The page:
Saratoga Springs Mayor Mia Love, a candidate for the new 4th Congressional District, continues to show her usual display of hubris and hypocrisy. Be it defunding federal student aid—that she relied on—or limiting alternative pathways to citizenship—that her parents relied on—Love consistently favors repealing policies that she has previously benefited from. Now that she has her own bootstraps, her guiding mantra says politicians should cater to their property tax paying voters before considering the needs of their less fortunate constituents.
This is nowhere more true than her response to flooding in Saratoga Springs in early September.
In June, a fire raged in the hills above Love’s small Utah town of 18,000 when a stray bullet ignited dry grass. Last month a storm unleashed large amounts of rain, setting free mudslides that ran into Saratoga Springs causing widespread property damage to over two dozen homes.
The news coverage of these events was telling. There was no one on the street corner yelling about personal responsibility and private sector action and solutions. No one asked why the private sector didn’t douse the fire or stop the mudslides. No one asked the government not to clean up the mudslides and to get off their private property.
What was reported is whether the leadership of this small town did enough. There were questions about its post-fire planning for the possible mudslides. There were calls for the city to do more to clean up the debris left behind by the mudslides. And there were calls for more governmental help in cleaning up private property because, wait for it, private insurance won’t cover all of the flood related damage – a telling fracture in the perceived perfection of the regulation-free, private sector economy that Love unequivocally supports.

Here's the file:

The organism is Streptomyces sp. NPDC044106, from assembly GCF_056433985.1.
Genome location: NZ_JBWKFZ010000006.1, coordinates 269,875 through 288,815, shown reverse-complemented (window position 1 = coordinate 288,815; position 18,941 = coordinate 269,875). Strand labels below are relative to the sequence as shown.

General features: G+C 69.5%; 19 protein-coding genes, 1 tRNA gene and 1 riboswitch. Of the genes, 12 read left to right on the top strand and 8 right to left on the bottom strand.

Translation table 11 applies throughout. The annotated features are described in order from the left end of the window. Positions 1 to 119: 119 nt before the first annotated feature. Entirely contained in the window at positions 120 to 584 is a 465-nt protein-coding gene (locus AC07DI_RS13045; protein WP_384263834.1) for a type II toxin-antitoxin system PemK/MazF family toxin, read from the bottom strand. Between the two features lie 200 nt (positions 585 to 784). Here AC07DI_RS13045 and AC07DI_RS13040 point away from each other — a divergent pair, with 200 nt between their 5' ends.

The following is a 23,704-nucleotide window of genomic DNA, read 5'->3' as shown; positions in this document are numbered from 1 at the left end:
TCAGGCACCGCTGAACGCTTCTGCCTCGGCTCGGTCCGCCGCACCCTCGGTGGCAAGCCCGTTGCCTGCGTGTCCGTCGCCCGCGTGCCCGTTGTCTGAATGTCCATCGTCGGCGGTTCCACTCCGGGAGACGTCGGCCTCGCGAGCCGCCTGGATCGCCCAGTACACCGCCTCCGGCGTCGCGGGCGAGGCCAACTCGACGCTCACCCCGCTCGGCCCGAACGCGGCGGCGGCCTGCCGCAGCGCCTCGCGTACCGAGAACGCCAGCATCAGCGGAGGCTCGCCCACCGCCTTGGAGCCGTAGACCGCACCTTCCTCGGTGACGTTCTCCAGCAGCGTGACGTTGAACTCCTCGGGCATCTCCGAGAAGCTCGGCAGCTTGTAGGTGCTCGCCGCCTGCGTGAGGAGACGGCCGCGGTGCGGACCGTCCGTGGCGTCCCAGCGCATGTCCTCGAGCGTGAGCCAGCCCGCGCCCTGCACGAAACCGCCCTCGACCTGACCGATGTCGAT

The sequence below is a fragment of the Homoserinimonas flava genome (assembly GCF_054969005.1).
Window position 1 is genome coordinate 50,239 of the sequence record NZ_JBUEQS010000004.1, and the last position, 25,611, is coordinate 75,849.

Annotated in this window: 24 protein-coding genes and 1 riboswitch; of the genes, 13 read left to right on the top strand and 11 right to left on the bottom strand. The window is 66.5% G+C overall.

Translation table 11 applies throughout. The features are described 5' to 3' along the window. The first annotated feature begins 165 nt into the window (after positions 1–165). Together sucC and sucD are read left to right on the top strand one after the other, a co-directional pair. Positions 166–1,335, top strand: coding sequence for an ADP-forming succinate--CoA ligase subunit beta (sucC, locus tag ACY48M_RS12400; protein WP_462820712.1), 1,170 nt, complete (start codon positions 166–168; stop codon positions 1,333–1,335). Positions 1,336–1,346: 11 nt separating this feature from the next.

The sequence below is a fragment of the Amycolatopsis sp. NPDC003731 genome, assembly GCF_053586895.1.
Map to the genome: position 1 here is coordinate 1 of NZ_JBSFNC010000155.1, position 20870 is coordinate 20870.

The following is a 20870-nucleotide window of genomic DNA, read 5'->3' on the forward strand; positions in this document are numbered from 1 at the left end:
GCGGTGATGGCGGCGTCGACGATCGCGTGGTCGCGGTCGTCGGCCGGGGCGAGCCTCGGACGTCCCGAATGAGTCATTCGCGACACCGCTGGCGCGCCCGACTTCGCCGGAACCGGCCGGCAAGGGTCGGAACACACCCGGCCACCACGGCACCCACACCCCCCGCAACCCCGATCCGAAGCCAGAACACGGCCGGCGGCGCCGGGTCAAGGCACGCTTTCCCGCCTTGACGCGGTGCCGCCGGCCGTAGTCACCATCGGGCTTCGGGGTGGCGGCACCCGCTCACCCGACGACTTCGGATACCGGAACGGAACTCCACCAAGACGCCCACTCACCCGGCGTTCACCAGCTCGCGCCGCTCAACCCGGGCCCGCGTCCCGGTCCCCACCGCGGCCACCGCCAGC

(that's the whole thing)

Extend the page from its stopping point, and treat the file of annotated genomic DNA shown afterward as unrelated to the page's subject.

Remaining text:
Love has been more than willing to defend those who can already afford to defend themselves, but what has she done for the defenseless? Very little.
The U.S. Census Bureau estimates some 600 Saratoga Springs inhabitants live below the poverty line—300 of which are children. Now of course, these kids can’t vote and their parents, who might be able to vote, can’t spare the money to contribute to political campaigns, which means they are outside of Love’s attention span. But their hunger, much like the mud in the basements of the homes of those two dozen property owners is very real.
So why do Mayor Love and her supporters believe that it is the government’s role to stop the fire, mitigate the mudslide and then clean it up, but school lunch and food stamps are beyond the proper role of government and apparently derail any sense of personal responsibility? What makes the interests of dozens more important than the needs of hundreds? It’s clear that in Mayor Love’s worldview, government isn’t really all that bad when it’s there to serve the interests of those who can afford it.